Even if prices are not going through the roof, buying more nutritious food is still costly.
"It is ironic that good or healthier food like apples are more expensive than the food laced with sugars or fats," said Peine. "We need to be more thoughtful on what food we grow."
But the reason for the higher prices is fairly simple, said the National Farmers Union's Johnson.
"Crops like vegetables and fruits are more perishable, so they are more expensive to grow," he said. "Unlike other commodities, they are just less profitable for farmers."
A further irony in the world's hunger problem is that farmers—outside of developed countries—make up a majority of the world's poorest and hungriest people.
"Many farmers don't make enough to live on each year," Ron Johnson said. "Underdeveloped economies and some global trade are pushing them to the side."
The WFO cites various causes for hunger and food insecurity—poverty, war, climate change, shrinking land and water resources, economic and political disruption.
Suggested solutions are just as plentiful.
"We don't need more corn and soybeans, which have become part of the ethanol focus to be energy efficient, and for feeding livestock," Peine said. "What we do need is to produce food to eat rather than industrial commodities."
Technology could be a key to ending food scarcity, said Charlie Arnot, CEO of the Center for Food Integrity, a nonprofit group with business members including ConAgra and DuPont.
"We should be using more genetically modified crops that would produce stronger and sturdier crops," Arnot said.
"We need to move food from where it is to where it isn't and that means investing in agriculture development using the best technologies we have," Arnot added.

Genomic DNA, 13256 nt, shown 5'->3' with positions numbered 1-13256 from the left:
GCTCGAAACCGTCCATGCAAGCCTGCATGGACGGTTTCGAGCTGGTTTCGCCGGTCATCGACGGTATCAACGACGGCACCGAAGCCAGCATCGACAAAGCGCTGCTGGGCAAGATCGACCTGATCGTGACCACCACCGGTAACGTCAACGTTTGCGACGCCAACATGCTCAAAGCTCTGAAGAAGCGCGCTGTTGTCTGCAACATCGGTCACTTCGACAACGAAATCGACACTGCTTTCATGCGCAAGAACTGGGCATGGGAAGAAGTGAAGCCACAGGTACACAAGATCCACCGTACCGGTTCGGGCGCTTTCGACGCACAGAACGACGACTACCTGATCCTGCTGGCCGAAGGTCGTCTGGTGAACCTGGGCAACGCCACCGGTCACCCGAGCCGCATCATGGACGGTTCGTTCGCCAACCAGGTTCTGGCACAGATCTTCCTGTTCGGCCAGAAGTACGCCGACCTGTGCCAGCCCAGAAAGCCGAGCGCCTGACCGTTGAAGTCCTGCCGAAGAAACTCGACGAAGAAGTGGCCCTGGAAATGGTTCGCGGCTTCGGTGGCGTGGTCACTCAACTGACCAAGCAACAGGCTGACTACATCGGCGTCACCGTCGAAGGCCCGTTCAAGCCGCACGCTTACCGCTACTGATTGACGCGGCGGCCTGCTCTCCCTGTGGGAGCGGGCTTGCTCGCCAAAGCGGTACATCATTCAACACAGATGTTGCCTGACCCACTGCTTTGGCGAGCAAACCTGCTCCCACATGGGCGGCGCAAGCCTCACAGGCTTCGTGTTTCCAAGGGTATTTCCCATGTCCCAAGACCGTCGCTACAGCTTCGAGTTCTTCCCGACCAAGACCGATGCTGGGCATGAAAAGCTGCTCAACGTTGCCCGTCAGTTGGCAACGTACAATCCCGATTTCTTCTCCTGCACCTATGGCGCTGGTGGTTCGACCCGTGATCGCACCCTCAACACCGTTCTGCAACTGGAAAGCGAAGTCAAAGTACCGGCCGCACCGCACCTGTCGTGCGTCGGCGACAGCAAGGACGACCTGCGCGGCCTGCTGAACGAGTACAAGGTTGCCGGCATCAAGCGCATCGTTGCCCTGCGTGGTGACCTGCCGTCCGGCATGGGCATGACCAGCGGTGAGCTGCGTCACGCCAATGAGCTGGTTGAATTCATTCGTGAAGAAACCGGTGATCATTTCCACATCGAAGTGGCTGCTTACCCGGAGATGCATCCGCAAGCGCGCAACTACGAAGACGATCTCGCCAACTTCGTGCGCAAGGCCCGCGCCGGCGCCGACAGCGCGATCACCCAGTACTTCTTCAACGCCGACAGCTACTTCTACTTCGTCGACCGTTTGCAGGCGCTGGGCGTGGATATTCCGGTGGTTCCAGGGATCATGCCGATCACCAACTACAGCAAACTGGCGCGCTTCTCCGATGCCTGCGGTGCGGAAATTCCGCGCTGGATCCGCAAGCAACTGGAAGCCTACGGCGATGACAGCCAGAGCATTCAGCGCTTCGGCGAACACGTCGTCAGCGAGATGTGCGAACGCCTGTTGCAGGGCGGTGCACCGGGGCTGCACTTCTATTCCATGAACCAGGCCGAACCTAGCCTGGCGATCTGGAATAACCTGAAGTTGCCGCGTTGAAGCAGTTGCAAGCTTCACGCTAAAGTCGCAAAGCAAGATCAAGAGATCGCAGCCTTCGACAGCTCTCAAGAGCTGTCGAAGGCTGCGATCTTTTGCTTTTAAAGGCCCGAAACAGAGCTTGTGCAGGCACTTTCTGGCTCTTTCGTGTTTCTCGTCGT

But technology comes with risk, said chef Mary Lawton Johnson.
"I'm not in favor of genetically modified foods to feed a starving world," she said. "The health side effects can be dangerous in my opinion."
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"What we need is more localization of food-growing. Let the crops natural to the land grow instead of pushing crops that are not meant to be there," she said.
Food shortage solutions includes taming the investing markets, said Sarah Lawrence's Muldavin.
"The market trading of commodities is overboard and not helping food prices," said Muldavin. "Why does a bushel of wheat have to be traded five times a day?"
"I think we need to step out of the way of the market place and let it take its course," said Tim Richards, a professor of agribusiness at Arizona State University. "We're destroying local food markets around the world by forcing them to buy U.S. commodities."
"We should stop global government support for farmers. The market does a fantastic job of sorting out prices and food production," said Richards. "If we just stay out of the way, food shortages could be eliminated."